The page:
After one semester, I had met my closest friends, not only in college but life in general.

Since day one, these girls have treated me better than the shallow friends I had known for years back home in high school. Throughout the entire first semester, if I ever needed anything, ran into trouble, needed advice or a shoulder to cry on after a bad week, all I had to was say the word and my sisters would be waiting for me in their rooms. They are the reason I made it through those first difficult months away from home, that bad exam or that one aching heartbreak.

What so many people don't realize is that the awful stigmas, stereotypes and bad reputations that Greek life has are not true at all. From the outside, it's easy to brand us as shallow girls who all wear the same clothes and act the same way. But we all know that you can't judge a book by its cover, and the same thing applies for judging sororities.

You can't know what it's like unless you've gone through recruitment or have joined yourself,

Recruitment teaches us valuable conversational skills, how to look nice, and present ourselves in the best image possible. All these qualities are important life skills when it comes to future job interviews. We host charity events for our philanthropy, helping those in need, and have mandatory service/volunteer hours we must complete each semester. Every chapter has a minimum GPA that their members must meet in order to remain in the organization.

The general idea that those who are in Greek life are not serious about their studies, slack off and don't get good grades is one of the biggest lies I've ever heard. Here at Ohio University, the average GPA of members in Greek life is actually higher than the overall GPA of the rest of the student body.

If that doesn't speak for itself, then I don't know what will.

Being in a sorority teaches us how to balance sisterhood and studies. Older sisters are always willing to lend help to the new freshmen if they're struggling with a difficult class the others have taken before. We always put our academics first, and social life second.

My sorority taught me how to lift each other up, to tell your sisters you're proud of them, to tell them you love and appreciate everything they do.

With these amazing women, I've had the time of my life in college. From date parties, to bid day, family dinners and socials, these are the memories I will cherish forever. It's made me a better, more dedicated and happier person. Thanks to my chapter, many opportunities have opened up to me.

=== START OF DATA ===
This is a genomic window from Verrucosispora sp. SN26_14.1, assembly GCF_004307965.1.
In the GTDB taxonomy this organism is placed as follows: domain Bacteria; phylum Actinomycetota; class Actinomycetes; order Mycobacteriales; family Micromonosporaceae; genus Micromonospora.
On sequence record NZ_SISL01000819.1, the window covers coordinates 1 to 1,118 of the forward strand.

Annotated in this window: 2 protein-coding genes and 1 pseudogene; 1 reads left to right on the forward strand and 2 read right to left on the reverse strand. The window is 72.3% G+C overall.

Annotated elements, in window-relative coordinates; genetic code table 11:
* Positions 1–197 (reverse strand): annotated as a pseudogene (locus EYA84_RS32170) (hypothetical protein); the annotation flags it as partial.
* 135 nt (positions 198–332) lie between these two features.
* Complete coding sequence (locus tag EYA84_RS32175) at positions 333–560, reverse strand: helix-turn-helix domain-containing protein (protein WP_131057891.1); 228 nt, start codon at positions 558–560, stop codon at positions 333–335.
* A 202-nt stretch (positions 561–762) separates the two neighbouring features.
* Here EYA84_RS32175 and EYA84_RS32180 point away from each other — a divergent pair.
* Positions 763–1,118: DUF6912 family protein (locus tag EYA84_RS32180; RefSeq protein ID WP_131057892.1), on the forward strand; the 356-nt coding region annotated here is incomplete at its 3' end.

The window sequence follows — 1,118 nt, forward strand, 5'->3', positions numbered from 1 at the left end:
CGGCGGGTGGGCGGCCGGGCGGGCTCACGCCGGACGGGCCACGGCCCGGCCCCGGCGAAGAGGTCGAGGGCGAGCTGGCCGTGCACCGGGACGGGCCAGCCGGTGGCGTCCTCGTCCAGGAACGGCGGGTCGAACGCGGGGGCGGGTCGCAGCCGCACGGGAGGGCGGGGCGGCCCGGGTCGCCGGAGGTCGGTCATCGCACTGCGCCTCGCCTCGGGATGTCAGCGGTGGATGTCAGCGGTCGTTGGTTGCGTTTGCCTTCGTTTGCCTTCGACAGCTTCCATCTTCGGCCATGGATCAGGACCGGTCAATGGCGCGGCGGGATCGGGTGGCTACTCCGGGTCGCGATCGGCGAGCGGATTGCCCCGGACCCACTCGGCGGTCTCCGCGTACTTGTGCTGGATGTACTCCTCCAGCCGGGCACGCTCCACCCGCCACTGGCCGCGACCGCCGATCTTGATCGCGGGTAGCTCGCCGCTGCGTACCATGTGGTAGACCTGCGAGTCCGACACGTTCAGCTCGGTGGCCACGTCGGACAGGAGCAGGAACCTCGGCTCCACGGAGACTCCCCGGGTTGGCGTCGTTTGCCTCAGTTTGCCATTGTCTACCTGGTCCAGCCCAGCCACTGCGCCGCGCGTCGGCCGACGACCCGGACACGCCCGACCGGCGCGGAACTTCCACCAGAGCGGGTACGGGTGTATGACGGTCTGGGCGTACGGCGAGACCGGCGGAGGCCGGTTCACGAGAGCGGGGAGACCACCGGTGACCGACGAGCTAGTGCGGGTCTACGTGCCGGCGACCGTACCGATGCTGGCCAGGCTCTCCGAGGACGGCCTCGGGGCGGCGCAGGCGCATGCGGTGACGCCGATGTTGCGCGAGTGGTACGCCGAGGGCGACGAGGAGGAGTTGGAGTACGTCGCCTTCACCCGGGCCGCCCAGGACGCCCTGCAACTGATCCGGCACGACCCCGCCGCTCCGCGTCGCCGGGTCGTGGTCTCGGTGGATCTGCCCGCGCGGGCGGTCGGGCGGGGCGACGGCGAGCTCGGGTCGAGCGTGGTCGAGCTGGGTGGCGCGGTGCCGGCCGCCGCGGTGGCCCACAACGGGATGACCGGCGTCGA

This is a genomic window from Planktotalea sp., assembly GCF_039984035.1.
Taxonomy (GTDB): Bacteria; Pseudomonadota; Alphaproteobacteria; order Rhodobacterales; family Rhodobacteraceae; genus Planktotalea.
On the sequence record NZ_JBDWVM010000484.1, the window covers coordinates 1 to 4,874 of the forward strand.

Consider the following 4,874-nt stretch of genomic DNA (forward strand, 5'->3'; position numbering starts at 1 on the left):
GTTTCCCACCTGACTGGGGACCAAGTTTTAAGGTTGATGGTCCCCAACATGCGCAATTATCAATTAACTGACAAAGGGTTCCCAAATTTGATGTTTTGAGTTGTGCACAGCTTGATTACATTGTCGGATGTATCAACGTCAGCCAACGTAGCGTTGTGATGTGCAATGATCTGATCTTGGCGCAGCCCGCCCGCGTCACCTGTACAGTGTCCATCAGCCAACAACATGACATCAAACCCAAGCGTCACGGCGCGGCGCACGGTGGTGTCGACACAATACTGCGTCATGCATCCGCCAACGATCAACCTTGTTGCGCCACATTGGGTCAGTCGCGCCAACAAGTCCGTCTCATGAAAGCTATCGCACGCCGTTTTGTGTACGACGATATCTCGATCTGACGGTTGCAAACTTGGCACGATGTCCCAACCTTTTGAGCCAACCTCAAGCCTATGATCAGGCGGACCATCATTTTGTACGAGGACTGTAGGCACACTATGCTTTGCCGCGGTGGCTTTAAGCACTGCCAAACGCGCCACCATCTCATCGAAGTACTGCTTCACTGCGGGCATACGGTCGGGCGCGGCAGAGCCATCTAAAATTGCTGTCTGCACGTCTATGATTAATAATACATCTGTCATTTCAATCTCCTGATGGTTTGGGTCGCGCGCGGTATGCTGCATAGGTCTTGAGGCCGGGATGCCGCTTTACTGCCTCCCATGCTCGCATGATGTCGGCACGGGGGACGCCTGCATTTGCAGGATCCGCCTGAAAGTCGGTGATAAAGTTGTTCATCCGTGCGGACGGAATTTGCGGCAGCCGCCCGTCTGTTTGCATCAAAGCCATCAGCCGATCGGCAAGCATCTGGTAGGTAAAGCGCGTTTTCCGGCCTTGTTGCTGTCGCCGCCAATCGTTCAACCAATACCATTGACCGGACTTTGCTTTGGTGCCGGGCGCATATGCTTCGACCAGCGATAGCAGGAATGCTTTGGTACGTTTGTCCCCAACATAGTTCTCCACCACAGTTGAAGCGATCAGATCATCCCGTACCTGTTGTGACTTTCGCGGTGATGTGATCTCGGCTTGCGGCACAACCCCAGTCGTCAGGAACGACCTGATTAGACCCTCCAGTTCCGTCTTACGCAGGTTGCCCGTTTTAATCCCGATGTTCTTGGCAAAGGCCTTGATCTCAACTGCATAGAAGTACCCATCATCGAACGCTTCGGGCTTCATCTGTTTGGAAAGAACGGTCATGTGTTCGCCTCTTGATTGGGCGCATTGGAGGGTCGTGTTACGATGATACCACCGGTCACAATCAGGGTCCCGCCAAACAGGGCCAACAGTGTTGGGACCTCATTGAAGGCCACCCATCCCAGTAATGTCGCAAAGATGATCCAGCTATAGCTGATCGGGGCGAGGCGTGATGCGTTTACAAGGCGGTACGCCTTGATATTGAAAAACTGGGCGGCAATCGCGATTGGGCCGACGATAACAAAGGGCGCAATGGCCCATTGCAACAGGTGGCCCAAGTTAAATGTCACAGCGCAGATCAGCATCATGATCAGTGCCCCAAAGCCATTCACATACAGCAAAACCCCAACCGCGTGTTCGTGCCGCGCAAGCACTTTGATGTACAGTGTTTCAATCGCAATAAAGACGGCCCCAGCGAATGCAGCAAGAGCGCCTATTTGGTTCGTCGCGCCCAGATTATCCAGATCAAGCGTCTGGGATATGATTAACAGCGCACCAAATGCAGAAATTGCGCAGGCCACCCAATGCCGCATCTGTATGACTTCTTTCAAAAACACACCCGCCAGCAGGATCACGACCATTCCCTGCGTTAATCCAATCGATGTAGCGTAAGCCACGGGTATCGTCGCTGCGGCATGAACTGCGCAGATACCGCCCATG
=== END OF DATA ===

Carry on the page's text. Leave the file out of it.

I know I'll always have a home there and friends who run to me with open arms after being away for an entire month over break. And it means the world to have such loving people who worry about you and miss you every day when you're away.

There truly is no way to express my gratitude for Alpha Omicron Pi, and I hope that others will see this and realize there is so much more to sororities than meets the eye.

Cover Image Credit: Anna Kropov

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Thoughts About A 21st Birthday

Turning twenty-one has its pros and cons.

In life, we all have the "useless" birthdays. These birthdays are nothing but a celebration of turning another year older. This is kind of how I felt last year when, in February, I became twenty. But twenty-one is considered a milestone, especially for American youth. In the long run, how unique is gaining another responsibility?

I only question this, and slightly dread it, because there is more that comes with being twenty-one. For myself, a female, being this old means I am required to receive Pap smears in South Carolina, a procedure I do not like in the least. If you don't know what this is, well, they put a plastic thing inside you to open the region up and check the cervix for cancer. It isn't pleasant for me for multiple reasons.

But, back to what everyone knows about this age: drinking and the ability to purchase whatever kind you like.

I will probably enjoy being able to drink here. Thing is: I've had alcohol before. In Europe and Mexico, everything is a bit more relaxed, and it is indeed an excellent experience to learn what wine tastes like, or alcohol in general, and how to be a responsible drinker. Have I snuck some vodka in a tea before while on a trip? Yeah, and it was good. So, in hindsight, I've already had a taste of that part. But I'm celebrating regardless of experience.

Also, I'm going to be happy to be twenty for the next little bit. Do I know what I'm doing with my life? Not necessarily. And it will be a while until I do. But that is the point of being at this stage. And another year won't change that.

Yeah, I'm happy it is coming up, and that I get to see my friends and family, but I have only lived a short part of my life. More milestones will top this one, and they might not even be birthdays. But I'm still glad to be able to celebrate with those I love.


Cover Image Credit: unsplash.com